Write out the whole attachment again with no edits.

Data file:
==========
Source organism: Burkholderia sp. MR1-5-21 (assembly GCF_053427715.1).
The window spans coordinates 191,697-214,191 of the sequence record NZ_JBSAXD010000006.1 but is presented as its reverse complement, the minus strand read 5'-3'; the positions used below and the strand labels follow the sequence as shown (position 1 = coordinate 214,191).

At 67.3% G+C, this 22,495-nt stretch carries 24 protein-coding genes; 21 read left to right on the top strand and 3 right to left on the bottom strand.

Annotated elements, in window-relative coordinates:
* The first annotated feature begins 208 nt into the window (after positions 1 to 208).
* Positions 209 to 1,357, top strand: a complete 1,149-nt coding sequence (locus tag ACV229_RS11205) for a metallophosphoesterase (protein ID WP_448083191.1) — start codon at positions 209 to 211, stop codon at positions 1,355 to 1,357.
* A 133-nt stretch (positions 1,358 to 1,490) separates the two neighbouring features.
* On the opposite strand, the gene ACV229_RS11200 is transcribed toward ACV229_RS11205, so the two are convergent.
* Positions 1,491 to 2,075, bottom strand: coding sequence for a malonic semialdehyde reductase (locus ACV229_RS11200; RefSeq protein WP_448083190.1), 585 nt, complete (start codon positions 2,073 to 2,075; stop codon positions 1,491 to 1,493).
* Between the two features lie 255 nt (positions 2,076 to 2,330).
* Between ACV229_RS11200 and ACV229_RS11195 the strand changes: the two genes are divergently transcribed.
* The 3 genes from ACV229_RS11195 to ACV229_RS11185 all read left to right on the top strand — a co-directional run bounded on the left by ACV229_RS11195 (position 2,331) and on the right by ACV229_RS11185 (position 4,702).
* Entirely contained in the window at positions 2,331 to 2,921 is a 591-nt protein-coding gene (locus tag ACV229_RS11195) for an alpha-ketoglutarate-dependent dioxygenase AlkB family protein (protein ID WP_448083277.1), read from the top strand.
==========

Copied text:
Source organism: Burkholderia sp. MR1-5-21 (assembly GCF_053427715.1).
The window spans coordinates 191,697-214,191 of the sequence record NZ_JBSAXD010000006.1 but is presented as its reverse complement, the minus strand read 5'-3'; the positions used below and the strand labels follow the sequence as shown (position 1 = coordinate 214,191).

At 67.3% G+C, this 22,495-nt stretch carries 24 protein-coding genes; 21 read left to right on the top strand and 3 right to left on the bottom strand.

Annotated elements, in window-relative coordinates:
* The first annotated feature begins 208 nt into the window (after positions 1 to 208).
* Positions 209 to 1,357, top strand: a complete 1,149-nt coding sequence (locus tag ACV229_RS11205) for a metallophosphoesterase (protein ID WP_448083191.1) — start codon at positions 209 to 211, stop codon at positions 1,355 to 1,357.
* A 133-nt stretch (positions 1,358 to 1,490) separates the two neighbouring features.
* On the opposite strand, the gene ACV229_RS11200 is transcribed toward ACV229_RS11205, so the two are convergent.
* Positions 1,491 to 2,075, bottom strand: coding sequence for a malonic semialdehyde reductase (locus ACV229_RS11200; RefSeq protein WP_448083190.1), 585 nt, complete (start codon positions 2,073 to 2,075; stop codon positions 1,491 to 1,493).
* Between the two features lie 255 nt (positions 2,076 to 2,330).
* Between ACV229_RS11200 and ACV229_RS11195 the strand changes: the two genes are divergently transcribed.
* The 3 genes from ACV229_RS11195 to ACV229_RS11185 all read left to right on the top strand — a co-directional run bounded on the left by ACV229_RS11195 (position 2,331) and on the right by ACV229_RS11185 (position 4,702).
* Entirely contained in the window at positions 2,331 to 2,921 is a 591-nt protein-coding gene (locus tag ACV229_RS11195) for an alpha-ketoglutarate-dependent dioxygenase AlkB family protein (protein ID WP_448083277.1), read from the top strand.